Thursday, July 2, 2009

When Two Minds Meet

Mmm, we hear the name Goldfinger and we are inexplicably led to one of 007’s arch enemies, who had a bit of a penchant for gold. However dig a little deeper and we come across another man of the name Goldfinger who had a penchant for architecture. Erno Goldfinger was a Hungarian born architect and furniture designer who worked primarily in England and who was a key member of the Modern Movement.

His style which was very austere and severe and almost brutal at times ended up being an integral part of modernist architecture in England during the 1920’s and 1930’s. His buildings and designs contrasted dramatically with the surroundings in which they were located in. In the setting of old London and other areas his designs stood alone and thus demanded to be looked at and studied for their own merits and then as to how they related to their surroundings. Even right through to the late 1960’s Goldfinger was there, and England is dotted to testaments of his legacy, like the Trellick Tower in London, one of the landmark attempts of high-rise residential living.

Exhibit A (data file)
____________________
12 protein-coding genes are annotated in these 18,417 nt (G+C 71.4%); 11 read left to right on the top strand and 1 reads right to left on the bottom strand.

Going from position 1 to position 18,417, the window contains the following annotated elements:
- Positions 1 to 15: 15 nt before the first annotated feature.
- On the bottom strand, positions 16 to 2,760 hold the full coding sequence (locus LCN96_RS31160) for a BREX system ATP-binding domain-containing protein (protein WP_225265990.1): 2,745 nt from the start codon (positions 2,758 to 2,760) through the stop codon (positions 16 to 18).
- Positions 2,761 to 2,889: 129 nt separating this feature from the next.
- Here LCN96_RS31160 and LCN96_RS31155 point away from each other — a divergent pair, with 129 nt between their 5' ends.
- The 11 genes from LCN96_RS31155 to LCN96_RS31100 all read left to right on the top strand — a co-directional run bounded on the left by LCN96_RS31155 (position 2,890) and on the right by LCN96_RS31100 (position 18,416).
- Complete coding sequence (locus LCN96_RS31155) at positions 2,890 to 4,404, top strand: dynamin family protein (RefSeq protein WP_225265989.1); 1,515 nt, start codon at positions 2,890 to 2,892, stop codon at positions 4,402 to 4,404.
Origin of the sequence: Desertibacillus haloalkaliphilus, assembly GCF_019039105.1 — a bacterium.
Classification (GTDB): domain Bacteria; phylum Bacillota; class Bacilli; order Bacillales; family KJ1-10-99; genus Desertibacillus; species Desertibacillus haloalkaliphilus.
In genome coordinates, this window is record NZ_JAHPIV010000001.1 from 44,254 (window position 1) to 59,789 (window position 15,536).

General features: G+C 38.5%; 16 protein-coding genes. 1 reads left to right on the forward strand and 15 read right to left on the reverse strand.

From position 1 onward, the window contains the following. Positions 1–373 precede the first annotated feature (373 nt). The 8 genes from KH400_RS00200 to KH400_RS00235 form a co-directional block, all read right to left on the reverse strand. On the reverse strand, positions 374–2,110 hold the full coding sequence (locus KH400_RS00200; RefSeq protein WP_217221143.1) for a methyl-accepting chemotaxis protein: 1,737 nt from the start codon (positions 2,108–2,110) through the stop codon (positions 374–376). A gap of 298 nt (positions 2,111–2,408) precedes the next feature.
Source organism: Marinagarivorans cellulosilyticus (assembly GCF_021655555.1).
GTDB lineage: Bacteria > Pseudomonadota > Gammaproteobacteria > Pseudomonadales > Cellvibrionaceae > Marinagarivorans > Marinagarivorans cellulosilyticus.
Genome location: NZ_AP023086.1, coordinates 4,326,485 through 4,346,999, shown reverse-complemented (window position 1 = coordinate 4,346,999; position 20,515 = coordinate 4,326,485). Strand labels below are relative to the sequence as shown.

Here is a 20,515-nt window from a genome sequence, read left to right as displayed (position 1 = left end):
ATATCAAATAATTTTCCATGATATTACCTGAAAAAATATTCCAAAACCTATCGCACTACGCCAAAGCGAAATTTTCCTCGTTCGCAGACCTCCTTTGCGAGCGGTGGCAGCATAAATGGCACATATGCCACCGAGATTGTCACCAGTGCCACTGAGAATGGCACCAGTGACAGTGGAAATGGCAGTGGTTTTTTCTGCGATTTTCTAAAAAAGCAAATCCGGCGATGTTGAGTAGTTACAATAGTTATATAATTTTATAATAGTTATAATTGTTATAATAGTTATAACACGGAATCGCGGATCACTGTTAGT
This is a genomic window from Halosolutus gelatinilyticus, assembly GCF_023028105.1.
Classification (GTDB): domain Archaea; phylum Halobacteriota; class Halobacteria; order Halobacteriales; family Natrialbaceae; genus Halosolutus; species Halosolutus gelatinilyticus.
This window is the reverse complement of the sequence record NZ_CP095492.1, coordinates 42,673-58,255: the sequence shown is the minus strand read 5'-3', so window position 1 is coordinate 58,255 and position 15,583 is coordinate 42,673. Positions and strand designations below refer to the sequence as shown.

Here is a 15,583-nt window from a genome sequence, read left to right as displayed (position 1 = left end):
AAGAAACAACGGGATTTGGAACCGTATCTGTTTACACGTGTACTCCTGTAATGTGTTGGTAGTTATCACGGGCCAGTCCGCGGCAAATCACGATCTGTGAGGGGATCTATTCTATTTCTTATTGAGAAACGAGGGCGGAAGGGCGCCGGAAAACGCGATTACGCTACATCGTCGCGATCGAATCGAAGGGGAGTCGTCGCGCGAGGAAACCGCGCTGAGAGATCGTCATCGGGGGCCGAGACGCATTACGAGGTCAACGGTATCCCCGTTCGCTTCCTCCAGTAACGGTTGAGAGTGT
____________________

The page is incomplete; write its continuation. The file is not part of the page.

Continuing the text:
The façade of the Georgian mansion he updated for Helena Rubinstein’s new London salon on Grafton Street in 1925. was a triumph of modernist design. The salon was located in chic Mayfair. Goldfinger's original design included Madame’s name illuminated in lights, repeated four times down the side of the building, which Madame vetoed as she thought it bad taste. Goldfinger resented Rubinstein as being overbearing- an adjective often used to describe himself, however in retrospect, he could see how interesting she was. Stubbornly, Goldfinger forced through the starkly modern design which was to the taste of neither Madame or of her customers, nor indeed of the builders who tried to add decorative touches to Goldfinger's drawings in the belief that he must have accidentally forgotten them. Although he struggled even to be paid for the project, Goldfinger succeeded in building 'the first modern shop in London' with a fully glazed façade which is today's standard treatment.
I don’t have a photo of the salon’s exterior however it would have been similar to the below.

The interior of the beauty salon was designed in a minimal way, with chrome and glass fittings faintly reminiscent of hospital interiors.

Sadly destroyed during World War II, Madame’s London Salon was redone in a totally different style. As usual Madame, had a knack for sourcing hitherto unknown talent and paving the way for their success.


  1. All that talent AND he could make a fez look chic!

    LOVE the designs!

  2. Ilduce, makes you want to out and get one?


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